Selected for the Depth of Field Competition are nine documentaries exhibiting unique cinematic styles and distinct voices. The international selection features Theo Anthony's All Light, Everywhere; Pacho Velez' Searchers; A Man and a Camera by Guido Hendrikx; and Her Socialist Smile by filmmaker John Jianvito in which Hellen Keller's famous resourcefulness is shown in a new light as the film delves into her activism.
The Shorts Competition features, among others, Berlinale Golden Bear winner My Uncle Tudor; When We Were Bullies by American experimental filmmaker Jay Rosenblatt; award-winning Listen to the Beat of Our Images; and The Game, a choreography for a soccer referee who skillfully navigates between the players, the fans, and his father, who sits in the stands. As in previous years, the winners of the Israeli, International and Short Competitions at Docaviv will be eligible to compete for an Academy Award.
This year's festival celebrates acclaimed Italian filmmaker Gianfranco Rosi, whose body of work spans almost three decades and includes six feature films. This mini-retrospective includes four of his films - Rosi's latest award-winning film Notturno, Berlinale Golden Bear winner Fire at Sea, Docaviv 2011 winner El Sicario Room 164, and his 1996 debut, Boatman, screened in Israel for the first time. Rosi and his producer Donatella Palermo are guests of the festival this year and will lead a masterclass hosted by Dr. Ohad Landesman.
Oscar-nominated and Emmy Award-winning producer Julie Goldman, one of the most prolific producers in the US documentary industry, will lead a masterclass about creative production at the festival. Her 2021 Sundance film In the Same Breath, will compete in this year's International Competition. Two of her earlier works will be screened at the festival: Life, Animated and Buck.
Aside from several competitive strands, Docaviv also offers a selection of filmmakers that have made their mark in the Masters section, which includes Victor Kossakovsky's heartwarming Gunda; Gorbachev. Heaven by Vitaly Mansky; Alan Berliner's New York Times tribute Letter to the Editor; master documentarian Frederick Wiseman's celebrated City Hall; Sam Pollard's MLK/FBI; and My Psychedelic Love Story by Errol Morris, and IDFA standout Skies Above Hebron by Esther Hertog and Paul King about five formative years in the lives of three Palestinian boys who grow up fenced in by military checkpoints plays in the festival’s Panorama section.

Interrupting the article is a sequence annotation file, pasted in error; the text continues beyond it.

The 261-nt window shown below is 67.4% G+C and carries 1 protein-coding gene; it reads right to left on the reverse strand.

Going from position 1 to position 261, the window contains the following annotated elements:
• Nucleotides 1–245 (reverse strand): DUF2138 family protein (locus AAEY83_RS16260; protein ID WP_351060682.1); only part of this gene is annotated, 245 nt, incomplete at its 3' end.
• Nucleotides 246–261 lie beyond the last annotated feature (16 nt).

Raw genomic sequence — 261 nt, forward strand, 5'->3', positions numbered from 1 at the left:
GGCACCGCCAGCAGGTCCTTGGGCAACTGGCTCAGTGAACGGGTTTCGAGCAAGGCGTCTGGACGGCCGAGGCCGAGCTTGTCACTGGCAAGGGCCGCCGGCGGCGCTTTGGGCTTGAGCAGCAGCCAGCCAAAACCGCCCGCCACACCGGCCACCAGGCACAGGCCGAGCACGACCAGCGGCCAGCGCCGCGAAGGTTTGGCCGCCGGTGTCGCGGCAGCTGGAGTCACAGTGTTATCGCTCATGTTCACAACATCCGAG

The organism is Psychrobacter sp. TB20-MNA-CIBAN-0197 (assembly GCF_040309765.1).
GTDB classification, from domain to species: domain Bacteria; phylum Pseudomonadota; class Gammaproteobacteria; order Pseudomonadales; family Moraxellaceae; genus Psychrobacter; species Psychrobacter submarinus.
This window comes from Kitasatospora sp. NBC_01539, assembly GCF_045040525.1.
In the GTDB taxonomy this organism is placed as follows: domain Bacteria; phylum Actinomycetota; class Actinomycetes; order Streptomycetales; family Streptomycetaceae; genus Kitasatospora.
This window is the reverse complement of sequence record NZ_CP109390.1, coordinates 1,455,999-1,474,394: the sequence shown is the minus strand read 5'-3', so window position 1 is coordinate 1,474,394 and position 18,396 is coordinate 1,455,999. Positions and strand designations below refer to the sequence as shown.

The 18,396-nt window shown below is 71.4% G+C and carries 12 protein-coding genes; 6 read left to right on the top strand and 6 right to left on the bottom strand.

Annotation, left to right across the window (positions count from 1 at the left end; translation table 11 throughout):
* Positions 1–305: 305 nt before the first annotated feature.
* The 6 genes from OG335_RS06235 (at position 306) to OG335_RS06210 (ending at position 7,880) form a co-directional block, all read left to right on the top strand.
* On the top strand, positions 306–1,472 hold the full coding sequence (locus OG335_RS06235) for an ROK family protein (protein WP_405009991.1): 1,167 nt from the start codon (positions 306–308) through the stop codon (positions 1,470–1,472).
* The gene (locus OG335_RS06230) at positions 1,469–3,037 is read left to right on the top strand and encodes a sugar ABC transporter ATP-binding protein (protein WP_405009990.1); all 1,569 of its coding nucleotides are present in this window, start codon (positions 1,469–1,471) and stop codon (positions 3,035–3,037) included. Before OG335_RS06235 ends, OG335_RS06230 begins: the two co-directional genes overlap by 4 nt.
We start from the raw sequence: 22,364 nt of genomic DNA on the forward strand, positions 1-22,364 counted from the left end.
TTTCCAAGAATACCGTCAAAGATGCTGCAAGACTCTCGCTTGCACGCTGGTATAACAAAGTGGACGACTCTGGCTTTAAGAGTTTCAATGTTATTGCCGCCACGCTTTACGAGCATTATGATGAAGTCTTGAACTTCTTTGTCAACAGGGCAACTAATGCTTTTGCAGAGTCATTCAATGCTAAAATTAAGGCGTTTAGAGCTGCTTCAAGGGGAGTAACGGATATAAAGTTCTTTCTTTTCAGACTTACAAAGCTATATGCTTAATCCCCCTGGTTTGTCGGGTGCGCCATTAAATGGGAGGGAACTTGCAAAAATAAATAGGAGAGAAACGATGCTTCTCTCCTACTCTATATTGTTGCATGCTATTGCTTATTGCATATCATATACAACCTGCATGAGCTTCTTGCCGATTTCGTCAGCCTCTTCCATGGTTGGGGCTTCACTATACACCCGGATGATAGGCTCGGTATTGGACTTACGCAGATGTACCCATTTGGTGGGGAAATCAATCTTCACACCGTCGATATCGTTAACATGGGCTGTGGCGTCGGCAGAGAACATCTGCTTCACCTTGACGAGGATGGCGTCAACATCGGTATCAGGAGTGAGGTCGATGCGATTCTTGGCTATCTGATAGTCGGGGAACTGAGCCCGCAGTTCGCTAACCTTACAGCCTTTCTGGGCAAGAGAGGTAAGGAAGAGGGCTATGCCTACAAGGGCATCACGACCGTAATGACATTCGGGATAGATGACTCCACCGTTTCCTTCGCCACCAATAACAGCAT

Alongside Israeli music docs about Shoshana Damari and Shlomo Bar, the programme includes some of this year's top music docs from around the world, including TINA directed by Dan Lindsay and T.J. Martin; Edgar Wright’s The Sparks Brothers; and Anita Rivaroli’s We Are the Thousand, in which 1,000 amateur rock musicians play together in hopes of getting the Foo Fighters to play a gig in the Italian city of Cesena.
This year's Art Docs selection features The Oratorio by Alex Bayer, Jonathan Mann and Mary Anne Rothberg, in which Martin Scorsese tells the story of an opera performance in 1826 that brought New York City to the forefront of world culture; Nick Broomfield’s dedication to his father, iconic British photographer Maurice Broomfield, My Father and Me; Lisa Immordino Vreeland’s Truman & Tennessee: An Intimate Conversation, about the eccentric relationship between Tennessee Williams and Truman Capote; The Man Who Paints Water Drops by Oan Kim and Brigitte Bouillot about the dramatic life story of painter Kim Tschang-Yeul; and Aalto by Virpi Suutari about Finnish architect Alvar Aalto.